Budgeting enables an organization to plan future IT expenditures based on knowledge of actual costs and information we have on likely increases or decreases in future cost. Effective budgeting helps reduce the risk of over-spending. It also helps prevent the organization from “penny pinching” too much and approaching spending too conservatively. Formally, ITIL defines budgeting as, “The Activity of predicting and controlling the spending of money. Consists of a periodic negotiation cycle to set future Budgets (usually annual) and the day-to-day monitoring and adjusting of current Budgets.”
Charging is the third component of IT Financial Management. Charging is simply recovering the cost of delivering IT services. Not surprisingly, when an organization does not really understand what services it is providing or how much they cost, charging becomes a mystery; reach into the top hat and pull out a price tag and hope that the customer is willing to pay. The reality is that many organizations treat IT as an internal or shared service provider. In other words, IT is a cost center that the business funds at a high level; in turn, IT does not charge back for services. Even if this is the case in your organization, the inability to describe costs in terms customers can understand (i.e. valuable services) makes it difficult to justify IT budgets. Some savvy IT shops do something called “notational charging.” Essentially, no real funds change hands between the business and IT. However, IT provides a dummy invoice to the business detailing how much it would have cost had the business been an external customer. I am personally not a fan of “notational charging” per se. It sounds too much like saying “I told you so.” On the other hand, I strongly support close communications between IT and the business; and in budget conversations IT should have concrete evidence to demonstrate how much it costs to offer various services.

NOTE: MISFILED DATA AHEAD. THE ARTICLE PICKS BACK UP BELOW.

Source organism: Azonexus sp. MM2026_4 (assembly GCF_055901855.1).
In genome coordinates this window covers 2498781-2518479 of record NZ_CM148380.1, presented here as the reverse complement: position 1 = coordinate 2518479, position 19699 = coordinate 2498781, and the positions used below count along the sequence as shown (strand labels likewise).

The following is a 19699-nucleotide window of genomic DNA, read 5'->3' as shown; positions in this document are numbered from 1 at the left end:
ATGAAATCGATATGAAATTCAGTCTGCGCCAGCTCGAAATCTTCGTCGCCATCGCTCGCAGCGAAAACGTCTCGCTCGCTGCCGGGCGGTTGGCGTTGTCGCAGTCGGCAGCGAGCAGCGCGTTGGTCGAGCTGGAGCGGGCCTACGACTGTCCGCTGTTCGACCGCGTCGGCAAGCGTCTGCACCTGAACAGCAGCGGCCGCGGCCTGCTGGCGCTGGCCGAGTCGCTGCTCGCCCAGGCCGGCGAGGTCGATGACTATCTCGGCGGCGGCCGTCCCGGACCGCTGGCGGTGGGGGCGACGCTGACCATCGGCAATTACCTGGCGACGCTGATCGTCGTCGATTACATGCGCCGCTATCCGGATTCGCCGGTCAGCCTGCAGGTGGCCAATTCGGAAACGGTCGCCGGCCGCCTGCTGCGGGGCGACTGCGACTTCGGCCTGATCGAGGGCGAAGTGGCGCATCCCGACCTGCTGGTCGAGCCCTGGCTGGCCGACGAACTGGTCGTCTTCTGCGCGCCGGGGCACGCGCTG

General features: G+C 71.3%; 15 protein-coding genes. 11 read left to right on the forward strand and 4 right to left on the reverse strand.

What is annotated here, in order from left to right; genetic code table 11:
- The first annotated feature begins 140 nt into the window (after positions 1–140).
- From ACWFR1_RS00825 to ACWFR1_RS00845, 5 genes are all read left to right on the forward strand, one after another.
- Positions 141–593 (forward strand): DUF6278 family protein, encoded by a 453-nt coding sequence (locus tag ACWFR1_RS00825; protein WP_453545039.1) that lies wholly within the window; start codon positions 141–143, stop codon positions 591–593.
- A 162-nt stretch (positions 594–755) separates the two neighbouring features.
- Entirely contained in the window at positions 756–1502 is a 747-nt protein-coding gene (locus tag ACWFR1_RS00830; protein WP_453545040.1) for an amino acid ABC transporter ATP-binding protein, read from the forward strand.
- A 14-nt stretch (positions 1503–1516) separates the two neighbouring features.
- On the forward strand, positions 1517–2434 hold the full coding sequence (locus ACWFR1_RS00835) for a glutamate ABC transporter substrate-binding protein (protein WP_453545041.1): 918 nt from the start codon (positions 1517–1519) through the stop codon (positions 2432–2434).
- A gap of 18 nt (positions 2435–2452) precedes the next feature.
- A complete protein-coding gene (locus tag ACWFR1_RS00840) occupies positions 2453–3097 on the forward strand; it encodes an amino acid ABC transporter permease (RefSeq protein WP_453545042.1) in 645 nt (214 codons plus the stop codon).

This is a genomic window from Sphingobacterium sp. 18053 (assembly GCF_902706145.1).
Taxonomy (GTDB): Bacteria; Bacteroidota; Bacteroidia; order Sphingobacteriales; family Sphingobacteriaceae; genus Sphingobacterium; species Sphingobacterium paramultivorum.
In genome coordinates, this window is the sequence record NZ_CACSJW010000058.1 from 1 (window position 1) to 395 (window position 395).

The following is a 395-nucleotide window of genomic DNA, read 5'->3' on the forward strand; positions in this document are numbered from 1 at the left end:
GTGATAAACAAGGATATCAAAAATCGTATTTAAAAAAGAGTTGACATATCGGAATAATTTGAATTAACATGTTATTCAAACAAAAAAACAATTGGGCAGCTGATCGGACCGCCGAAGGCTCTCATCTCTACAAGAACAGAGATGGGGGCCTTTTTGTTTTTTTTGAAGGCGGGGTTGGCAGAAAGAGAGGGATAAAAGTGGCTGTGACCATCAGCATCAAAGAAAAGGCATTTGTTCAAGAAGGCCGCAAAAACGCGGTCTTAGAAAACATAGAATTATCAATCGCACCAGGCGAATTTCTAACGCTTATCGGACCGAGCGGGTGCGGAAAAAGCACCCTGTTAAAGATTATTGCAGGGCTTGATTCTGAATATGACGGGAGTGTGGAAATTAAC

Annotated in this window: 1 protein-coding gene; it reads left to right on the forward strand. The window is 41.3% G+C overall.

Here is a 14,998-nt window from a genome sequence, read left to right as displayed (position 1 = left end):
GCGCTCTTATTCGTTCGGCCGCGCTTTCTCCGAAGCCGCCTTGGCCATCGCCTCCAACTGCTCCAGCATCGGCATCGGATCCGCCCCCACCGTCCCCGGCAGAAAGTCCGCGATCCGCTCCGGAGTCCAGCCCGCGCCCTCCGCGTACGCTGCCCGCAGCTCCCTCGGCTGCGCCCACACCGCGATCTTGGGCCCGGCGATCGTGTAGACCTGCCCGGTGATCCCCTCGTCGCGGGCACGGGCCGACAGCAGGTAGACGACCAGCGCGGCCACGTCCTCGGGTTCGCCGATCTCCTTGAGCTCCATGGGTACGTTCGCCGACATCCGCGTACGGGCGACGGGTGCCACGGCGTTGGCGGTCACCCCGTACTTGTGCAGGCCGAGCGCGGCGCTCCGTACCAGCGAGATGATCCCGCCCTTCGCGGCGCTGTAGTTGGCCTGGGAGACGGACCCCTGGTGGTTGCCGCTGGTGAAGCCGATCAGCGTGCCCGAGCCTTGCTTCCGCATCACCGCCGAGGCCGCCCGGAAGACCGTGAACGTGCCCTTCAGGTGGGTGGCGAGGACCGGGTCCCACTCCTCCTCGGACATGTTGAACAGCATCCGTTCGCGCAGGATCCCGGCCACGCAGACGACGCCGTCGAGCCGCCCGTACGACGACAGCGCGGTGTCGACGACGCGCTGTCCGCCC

For managed service providers, knowing comprehensive IT service cost is even more critical. It is the only basis to know how much to charge for a service and to still remain profitable
The Ecosystem of Financial Management Systems
No discussion of IT Financial Management is complete without addressing financial accounting systems. Although there are many robust systems on the market, not all financial accounting systems are created equal. There are basically two types of systems on the market: Enterprise Resource Planning (ERP) systems and IT Financial Management Systems.
Most sizeable organizations are likely to have an ERP system (e.g., SAP, PeopleSoft, etc.). The range of functionality offered by ERP systems is large. At a basic level, ERP systems integrate back-office processes and act as big relational databases that aggregate information from various business processes so they can be recombined and repurposed. For example, an invoice processing/Account Payable module of an ERP system allows you to code and record invoices from vendors and have checks issued. The information from recording the invoice can then be used as inputs for specific departmental budgets, reports on expenses by vendor, or by category. A big benefit of ERP systems is that they make managerial reporting easier and more timely and they help make accounting more accurate. Since the scope of ERP systems is large, they tend to focus on basic accounting and not service accounting.
By contrast, IT Financial Management Systems tend to be narrower in scope and focus on running IT as a business. Many of them support accounting, budgeting, and charging processes. Some even help to reconcile and process vendor invoices. The best of the IT Financial Management Systems help to define lines of business. For example, a hospital may be interested in how much IT is dedicated to supporting in-patient care. At the service level, a good IT Financial Management system could also tell how much IT is supporting Clinical Applications Services.